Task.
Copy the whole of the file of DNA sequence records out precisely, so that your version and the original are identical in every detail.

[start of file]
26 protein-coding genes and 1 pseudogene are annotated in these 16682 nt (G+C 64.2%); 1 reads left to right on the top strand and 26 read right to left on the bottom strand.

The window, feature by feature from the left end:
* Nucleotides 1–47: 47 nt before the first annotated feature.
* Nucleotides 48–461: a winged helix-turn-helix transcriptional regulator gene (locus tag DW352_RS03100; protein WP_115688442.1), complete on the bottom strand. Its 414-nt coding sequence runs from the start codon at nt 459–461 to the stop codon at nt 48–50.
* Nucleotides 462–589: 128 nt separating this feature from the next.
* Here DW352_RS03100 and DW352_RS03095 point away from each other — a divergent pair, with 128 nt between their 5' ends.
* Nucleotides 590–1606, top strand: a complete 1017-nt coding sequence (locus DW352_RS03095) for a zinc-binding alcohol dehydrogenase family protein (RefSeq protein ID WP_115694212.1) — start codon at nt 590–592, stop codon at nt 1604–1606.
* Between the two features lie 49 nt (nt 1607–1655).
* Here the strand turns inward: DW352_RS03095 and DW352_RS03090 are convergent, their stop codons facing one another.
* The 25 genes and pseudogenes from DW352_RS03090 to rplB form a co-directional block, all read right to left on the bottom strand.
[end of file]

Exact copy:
26 protein-coding genes and 1 pseudogene are annotated in these 16682 nt (G+C 64.2%); 1 reads left to right on the top strand and 26 read right to left on the bottom strand.

The window, feature by feature from the left end:
* Nucleotides 1–47: 47 nt before the first annotated feature.
* Nucleotides 48–461: a winged helix-turn-helix transcriptional regulator gene (locus tag DW352_RS03100; protein WP_115688442.1), complete on the bottom strand. Its 414-nt coding sequence runs from the start codon at nt 459–461 to the stop codon at nt 48–50.
* Nucleotides 462–589: 128 nt separating this feature from the next.
* Here DW352_RS03100 and DW352_RS03095 point away from each other — a divergent pair, with 128 nt between their 5' ends.
* Nucleotides 590–1606, top strand: a complete 1017-nt coding sequence (locus DW352_RS03095) for a zinc-binding alcohol dehydrogenase family protein (RefSeq protein ID WP_115694212.1) — start codon at nt 590–592, stop codon at nt 1604–1606.
* Between the two features lie 49 nt (nt 1607–1655).
* Here the strand turns inward: DW352_RS03095 and DW352_RS03090 are convergent, their stop codons facing one another.
* The 25 genes and pseudogenes from DW352_RS03090 to rplB form a co-directional block, all read right to left on the bottom strand.